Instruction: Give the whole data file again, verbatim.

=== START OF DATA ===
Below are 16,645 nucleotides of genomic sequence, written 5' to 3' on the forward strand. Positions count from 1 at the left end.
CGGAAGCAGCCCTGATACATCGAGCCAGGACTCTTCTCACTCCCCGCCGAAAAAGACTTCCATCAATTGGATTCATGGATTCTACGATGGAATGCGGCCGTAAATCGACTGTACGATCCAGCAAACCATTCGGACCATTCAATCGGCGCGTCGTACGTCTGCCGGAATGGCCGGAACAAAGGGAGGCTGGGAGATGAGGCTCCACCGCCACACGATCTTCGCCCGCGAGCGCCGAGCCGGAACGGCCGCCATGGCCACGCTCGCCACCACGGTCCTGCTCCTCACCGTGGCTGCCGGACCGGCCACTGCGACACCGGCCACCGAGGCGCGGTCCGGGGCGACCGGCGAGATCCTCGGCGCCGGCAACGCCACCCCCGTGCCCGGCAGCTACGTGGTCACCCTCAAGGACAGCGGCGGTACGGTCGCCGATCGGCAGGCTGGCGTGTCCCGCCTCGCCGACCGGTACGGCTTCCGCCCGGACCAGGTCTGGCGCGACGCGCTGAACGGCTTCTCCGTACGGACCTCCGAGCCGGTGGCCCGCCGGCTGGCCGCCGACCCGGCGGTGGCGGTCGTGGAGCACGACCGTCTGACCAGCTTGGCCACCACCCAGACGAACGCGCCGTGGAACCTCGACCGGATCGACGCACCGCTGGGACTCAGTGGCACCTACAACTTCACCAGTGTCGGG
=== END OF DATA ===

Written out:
Below are 16,645 nucleotides of genomic sequence, written 5' to 3' on the forward strand. Positions count from 1 at the left end.
CGGAAGCAGCCCTGATACATCGAGCCAGGACTCTTCTCACTCCCCGCCGAAAAAGACTTCCATCAATTGGATTCATGGATTCTACGATGGAATGCGGCCGTAAATCGACTGTACGATCCAGCAAACCATTCGGACCATTCAATCGGCGCGTCGTACGTCTGCCGGAATGGCCGGAACAAAGGGAGGCTGGGAGATGAGGCTCCACCGCCACACGATCTTCGCCCGCGAGCGCCGAGCCGGAACGGCCGCCATGGCCACGCTCGCCACCACGGTCCTGCTCCTCACCGTGGCTGCCGGACCGGCCACTGCGACACCGGCCACCGAGGCGCGGTCCGGGGCGACCGGCGAGATCCTCGGCGCCGGCAACGCCACCCCCGTGCCCGGCAGCTACGTGGTCACCCTCAAGGACAGCGGCGGTACGGTCGCCGATCGGCAGGCTGGCGTGTCCCGCCTCGCCGACCGGTACGGCTTCCGCCCGGACCAGGTCTGGCGCGACGCGCTGAACGGCTTCTCCGTACGGACCTCCGAGCCGGTGGCCCGCCGGCTGGCCGCCGACCCGGCGGTGGCGGTCGTGGAGCACGACCGTCTGACCAGCTTGGCCACCACCCAGACGAACGCGCCGTGGAACCTCGACCGGATCGACGCACCGCTGGGACTCAGTGGCACCTACAACTTCACCAGTGTCGGG